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Thursday 23 May 2019
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RECIPE: Fish and Chips by Tom Kerridge

Fish and chips by Tom Kerridge

with pea purée and tartare sauce

Sometimes the simple classics are the best.

Take your time to get this right and you will have a world-class dish! Halibut is the ideal fish to use, but any good quality white flat fish will be fine. You need the best quality brand of frozen petis pois for this recipe. Anything else will give a grainy texture – so don’t skimp on your peas! At my pub we always serve our fish and chips with round chips simply because they look more interesting.

 

Tom Kerridge fish and chips recipe

Serves 4

4 halibut fillets, about 180g each
sea salt flakes, to taste
table salt, to taste
lemon wedges, to serve – wrap them in muslin if you want to posh this up

For the chips

4 large potatoes for chipping, such as Maris piper
vegetable oil for deep-frying

For the tartare sauce

3 egg yolks
1 tablespoon Dijon mustard
4 teaspoons white wine vinegar
500ml vegetable oil
2 hard-boiled eggs, shelled and grated
1 shallot, finely chopped
2 tablespoons finely chopped gherkins
2 tablespoons capers in brine, drained and finely chopped
2 tablespoons finely chopped parsley leaves

For the beer batter

2 egg whites
240ml beer or sparkling water
350g self-raising white flour
large pinch of bicarbonate of soda

For the pea purée

25g butter
1 shallot, finely chopped
1/2 teaspoon sea salt flakes
100ml chicken stock
1 tablespoon finely chopped mint leaves
350g frozen peas, defrosted
4 teaspoons caster sugar

To make thick chips, top and tail each potato, then use an apple corer to cut out the centres. Remember, we are making round chips here. Bring a large saucepan of salted water to the boil over a high heat.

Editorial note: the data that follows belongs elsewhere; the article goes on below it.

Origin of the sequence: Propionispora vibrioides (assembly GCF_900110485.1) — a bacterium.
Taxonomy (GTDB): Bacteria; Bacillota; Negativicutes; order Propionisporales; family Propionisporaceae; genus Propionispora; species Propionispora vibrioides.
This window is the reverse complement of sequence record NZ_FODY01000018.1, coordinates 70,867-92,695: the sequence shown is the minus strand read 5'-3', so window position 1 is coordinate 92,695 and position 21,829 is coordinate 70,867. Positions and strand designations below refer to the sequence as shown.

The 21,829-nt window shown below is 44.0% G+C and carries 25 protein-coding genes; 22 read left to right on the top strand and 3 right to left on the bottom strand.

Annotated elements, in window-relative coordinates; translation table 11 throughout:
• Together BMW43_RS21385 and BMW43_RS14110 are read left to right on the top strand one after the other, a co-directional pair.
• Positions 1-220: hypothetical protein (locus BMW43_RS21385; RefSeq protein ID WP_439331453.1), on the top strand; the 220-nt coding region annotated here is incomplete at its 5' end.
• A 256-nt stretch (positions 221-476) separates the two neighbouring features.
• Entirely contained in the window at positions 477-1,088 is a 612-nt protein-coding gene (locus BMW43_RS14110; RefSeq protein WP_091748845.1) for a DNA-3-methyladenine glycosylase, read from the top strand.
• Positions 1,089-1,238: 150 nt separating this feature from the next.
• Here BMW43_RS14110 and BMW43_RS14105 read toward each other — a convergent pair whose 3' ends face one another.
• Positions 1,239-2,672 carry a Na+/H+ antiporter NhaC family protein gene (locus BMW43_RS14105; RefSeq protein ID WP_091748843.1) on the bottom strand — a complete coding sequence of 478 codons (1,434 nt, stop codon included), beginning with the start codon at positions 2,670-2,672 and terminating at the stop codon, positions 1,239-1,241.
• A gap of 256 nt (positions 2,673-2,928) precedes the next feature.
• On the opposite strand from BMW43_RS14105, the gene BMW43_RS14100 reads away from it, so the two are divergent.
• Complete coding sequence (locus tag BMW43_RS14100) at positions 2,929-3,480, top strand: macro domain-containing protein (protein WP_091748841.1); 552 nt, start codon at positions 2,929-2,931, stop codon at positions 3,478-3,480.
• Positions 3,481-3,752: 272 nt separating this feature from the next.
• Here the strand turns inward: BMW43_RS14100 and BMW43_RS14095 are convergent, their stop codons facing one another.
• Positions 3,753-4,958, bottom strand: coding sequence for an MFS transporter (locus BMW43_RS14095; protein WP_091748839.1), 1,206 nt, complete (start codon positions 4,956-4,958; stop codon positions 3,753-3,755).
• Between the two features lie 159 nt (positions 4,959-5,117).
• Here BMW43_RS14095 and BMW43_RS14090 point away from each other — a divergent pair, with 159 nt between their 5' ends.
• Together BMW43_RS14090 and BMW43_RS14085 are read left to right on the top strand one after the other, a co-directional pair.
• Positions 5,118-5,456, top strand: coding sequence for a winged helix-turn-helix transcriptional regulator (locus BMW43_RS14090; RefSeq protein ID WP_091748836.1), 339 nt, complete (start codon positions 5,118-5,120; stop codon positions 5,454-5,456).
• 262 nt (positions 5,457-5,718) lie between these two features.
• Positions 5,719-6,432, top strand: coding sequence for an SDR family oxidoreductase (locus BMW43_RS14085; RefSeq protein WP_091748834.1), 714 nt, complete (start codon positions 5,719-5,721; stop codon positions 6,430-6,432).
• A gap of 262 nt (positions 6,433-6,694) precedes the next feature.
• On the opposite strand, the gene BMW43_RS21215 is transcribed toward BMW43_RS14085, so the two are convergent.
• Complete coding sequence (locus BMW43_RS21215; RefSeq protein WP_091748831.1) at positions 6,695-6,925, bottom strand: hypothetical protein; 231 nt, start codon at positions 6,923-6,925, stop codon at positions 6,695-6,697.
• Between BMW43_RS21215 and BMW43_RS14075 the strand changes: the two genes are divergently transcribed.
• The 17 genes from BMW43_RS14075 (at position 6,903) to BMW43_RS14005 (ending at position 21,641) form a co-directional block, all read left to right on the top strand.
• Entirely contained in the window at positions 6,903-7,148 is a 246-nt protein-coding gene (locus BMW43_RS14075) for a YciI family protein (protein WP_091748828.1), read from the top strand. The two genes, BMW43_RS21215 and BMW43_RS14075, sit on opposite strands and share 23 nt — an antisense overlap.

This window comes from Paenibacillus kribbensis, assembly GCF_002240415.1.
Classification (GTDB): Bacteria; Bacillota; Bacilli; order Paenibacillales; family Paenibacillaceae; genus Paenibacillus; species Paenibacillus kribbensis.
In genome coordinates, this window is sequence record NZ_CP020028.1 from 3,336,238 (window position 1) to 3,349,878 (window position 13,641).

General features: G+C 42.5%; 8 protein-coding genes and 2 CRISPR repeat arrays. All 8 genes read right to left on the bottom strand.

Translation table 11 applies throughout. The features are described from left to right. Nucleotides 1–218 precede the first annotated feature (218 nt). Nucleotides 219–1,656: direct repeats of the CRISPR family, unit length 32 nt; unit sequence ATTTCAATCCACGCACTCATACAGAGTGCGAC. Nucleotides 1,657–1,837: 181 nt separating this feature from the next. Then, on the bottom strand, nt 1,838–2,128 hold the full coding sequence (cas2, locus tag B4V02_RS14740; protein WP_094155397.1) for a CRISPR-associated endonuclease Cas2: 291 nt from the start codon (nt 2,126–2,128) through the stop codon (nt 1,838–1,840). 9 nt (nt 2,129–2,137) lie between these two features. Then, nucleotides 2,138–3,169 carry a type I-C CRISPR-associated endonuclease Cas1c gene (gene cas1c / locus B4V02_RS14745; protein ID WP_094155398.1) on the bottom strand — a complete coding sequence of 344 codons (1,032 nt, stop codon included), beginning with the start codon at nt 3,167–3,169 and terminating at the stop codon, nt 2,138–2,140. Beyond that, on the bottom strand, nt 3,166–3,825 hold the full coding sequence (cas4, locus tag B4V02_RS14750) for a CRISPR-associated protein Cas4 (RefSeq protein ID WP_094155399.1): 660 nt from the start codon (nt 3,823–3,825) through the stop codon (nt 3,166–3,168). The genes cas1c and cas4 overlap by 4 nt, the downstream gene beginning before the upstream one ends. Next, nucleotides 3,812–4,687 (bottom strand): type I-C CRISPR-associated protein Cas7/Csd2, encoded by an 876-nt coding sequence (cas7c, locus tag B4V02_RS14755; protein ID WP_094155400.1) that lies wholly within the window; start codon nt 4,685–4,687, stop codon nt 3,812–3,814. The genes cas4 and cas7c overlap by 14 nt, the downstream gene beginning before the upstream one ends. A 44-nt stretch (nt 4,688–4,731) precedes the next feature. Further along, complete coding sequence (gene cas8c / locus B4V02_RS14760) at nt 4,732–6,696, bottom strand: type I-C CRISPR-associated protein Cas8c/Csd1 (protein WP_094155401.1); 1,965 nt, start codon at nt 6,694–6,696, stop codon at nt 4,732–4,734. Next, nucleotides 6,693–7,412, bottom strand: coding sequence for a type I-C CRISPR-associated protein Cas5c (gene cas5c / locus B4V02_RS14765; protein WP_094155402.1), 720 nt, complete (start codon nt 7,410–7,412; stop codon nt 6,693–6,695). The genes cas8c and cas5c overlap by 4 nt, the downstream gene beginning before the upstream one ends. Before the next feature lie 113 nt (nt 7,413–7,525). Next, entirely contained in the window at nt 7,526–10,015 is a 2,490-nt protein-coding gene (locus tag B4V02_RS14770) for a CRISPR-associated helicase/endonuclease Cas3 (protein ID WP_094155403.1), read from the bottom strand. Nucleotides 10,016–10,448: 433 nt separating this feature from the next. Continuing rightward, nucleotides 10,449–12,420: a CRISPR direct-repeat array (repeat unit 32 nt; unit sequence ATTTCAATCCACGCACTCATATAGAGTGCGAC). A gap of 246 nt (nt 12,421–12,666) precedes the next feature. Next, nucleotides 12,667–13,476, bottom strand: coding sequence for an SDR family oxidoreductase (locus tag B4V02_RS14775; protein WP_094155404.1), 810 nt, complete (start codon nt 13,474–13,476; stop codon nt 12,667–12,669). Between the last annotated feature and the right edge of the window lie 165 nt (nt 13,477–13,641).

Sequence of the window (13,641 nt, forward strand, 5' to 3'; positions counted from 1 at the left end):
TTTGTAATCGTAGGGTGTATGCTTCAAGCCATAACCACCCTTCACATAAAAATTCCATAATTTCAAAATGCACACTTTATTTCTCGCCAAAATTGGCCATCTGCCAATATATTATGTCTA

Add the potatoes, return the water to the boil and boil for about 5 minutes until tender, but still holding their shapes. Use a slotted spoon to remove them from the water and leave them to drain. Dry well on a wire rack.
When the potatoes are completely dry, heat enough oil for deep-frying in a deep-fat fryer or heavy-based saucepan until it reaches 140°C. Add the potatoes and fry for 8–10 minutes until the oil stops bubbling, which means all the moisture has been removed.

Use a slotted spoon to remove the potatoes from the oil, return them to the wire rack and leave to cool completely.
Meanwhile, make the tartare sauce. Place the egg yolks, Dijon mustard and white wine vinegar in a food processor and blend until smooth. With the motor still running, slowly add the oil until the mixture emulsifies and thickens. Stir in the remaining ingredients and season. Cover and keep in the fridge until needed.

To make the pea purée, melt the butter in a saucepan over a low heat. Add the shallots and sea salt and fry, stirring occasionally, for at least 5 minutes until softened, but not coloured. Add the chicken stock and mint and bring to the boil. Add the peas and sugar, return the stock to the boil and boil for 5–6 minutes until the peas are tender. Strain the peas and shallots over a bowl to catch the liquid, then transfer them to a blender. Add 2 tablespoons of the cooking liquid and blend until smooth, but not too thin. Adjust the seasoning with table salt, if necessary, then set aside and keep hot.

To make the batter, mix the egg whites and beer together until fluffy. Mix the flour and bicarbonate of soda together in a large bowl and add the egg-white mix.

Just before you are ready to fry the fish, fry the potatoes for a second time. Reheat the oil to 180°C.
Add the potatoes to the fryer again and fry for 2–3 minutes until crispy and golden brown. Drain well on kitchen paper, sprinkle with salt and keep hot in a low oven.

Reheat the oil to 180°C, if necessary. Dip the fish into the batter, letting any excess drip back into the bowl, then add to the oil and fry for 3–5 minutes until crispy and golden brown. Drain on kitchen paper.
Keep the fried fillets warm in the low oven until they are all fried, but do not cover them with kitchen paper. Sprinkle with sea salt flakes and serve immediately with the chips, pea purée and tartare sauce and lemon wedges for squeezing over.

Extract taken from Proper Pub Food by Tom Kerridge (Absolute Press), £20.00, Hardback

Tom is also appearing a the BBC Good Food Show between 11th-14th June at the NEC in Birmingham and you can get 15% OFF tickets here.

Photography © Cristian Barnett




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